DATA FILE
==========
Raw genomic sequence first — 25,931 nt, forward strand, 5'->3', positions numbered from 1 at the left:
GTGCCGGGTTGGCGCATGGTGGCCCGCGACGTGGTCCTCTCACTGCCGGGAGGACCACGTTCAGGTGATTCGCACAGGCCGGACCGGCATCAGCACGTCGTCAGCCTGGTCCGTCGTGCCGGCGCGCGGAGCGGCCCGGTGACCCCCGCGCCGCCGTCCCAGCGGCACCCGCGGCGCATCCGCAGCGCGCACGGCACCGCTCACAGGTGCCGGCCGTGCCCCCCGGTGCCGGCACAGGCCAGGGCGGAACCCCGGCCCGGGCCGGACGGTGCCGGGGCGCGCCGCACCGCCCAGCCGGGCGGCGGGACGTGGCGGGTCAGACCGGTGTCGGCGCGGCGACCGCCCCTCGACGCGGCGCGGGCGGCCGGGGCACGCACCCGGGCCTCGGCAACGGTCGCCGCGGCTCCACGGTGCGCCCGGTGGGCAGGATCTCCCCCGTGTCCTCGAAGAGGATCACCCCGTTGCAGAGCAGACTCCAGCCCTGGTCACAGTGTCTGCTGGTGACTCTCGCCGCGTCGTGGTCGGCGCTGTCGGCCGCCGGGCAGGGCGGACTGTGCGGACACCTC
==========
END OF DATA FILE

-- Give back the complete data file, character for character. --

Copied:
Raw genomic sequence first — 25,931 nt, forward strand, 5'->3', positions numbered from 1 at the left:
GTGCCGGGTTGGCGCATGGTGGCCCGCGACGTGGTCCTCTCACTGCCGGGAGGACCACGTTCAGGTGATTCGCACAGGCCGGACCGGCATCAGCACGTCGTCAGCCTGGTCCGTCGTGCCGGCGCGCGGAGCGGCCCGGTGACCCCCGCGCCGCCGTCCCAGCGGCACCCGCGGCGCATCCGCAGCGCGCACGGCACCGCTCACAGGTGCCGGCCGTGCCCCCCGGTGCCGGCACAGGCCAGGGCGGAACCCCGGCCCGGGCCGGACGGTGCCGGGGCGCGCCGCACCGCCCAGCCGGGCGGCGGGACGTGGCGGGTCAGACCGGTGTCGGCGCGGCGACCGCCCCTCGACGCGGCGCGGGCGGCCGGGGCACGCACCCGGGCCTCGGCAACGGTCGCCGCGGCTCCACGGTGCGCCCGGTGGGCAGGATCTCCCCCGTGTCCTCGAAGAGGATCACCCCGTTGCAGAGCAGACTCCAGCCCTGGTCACAGTGTCTGCTGGTGACTCTCGCCGCGTCGTGGTCGGCGCTGTCGGCCGCCGGGCAGGGCGGACTGTGCGGACACCTC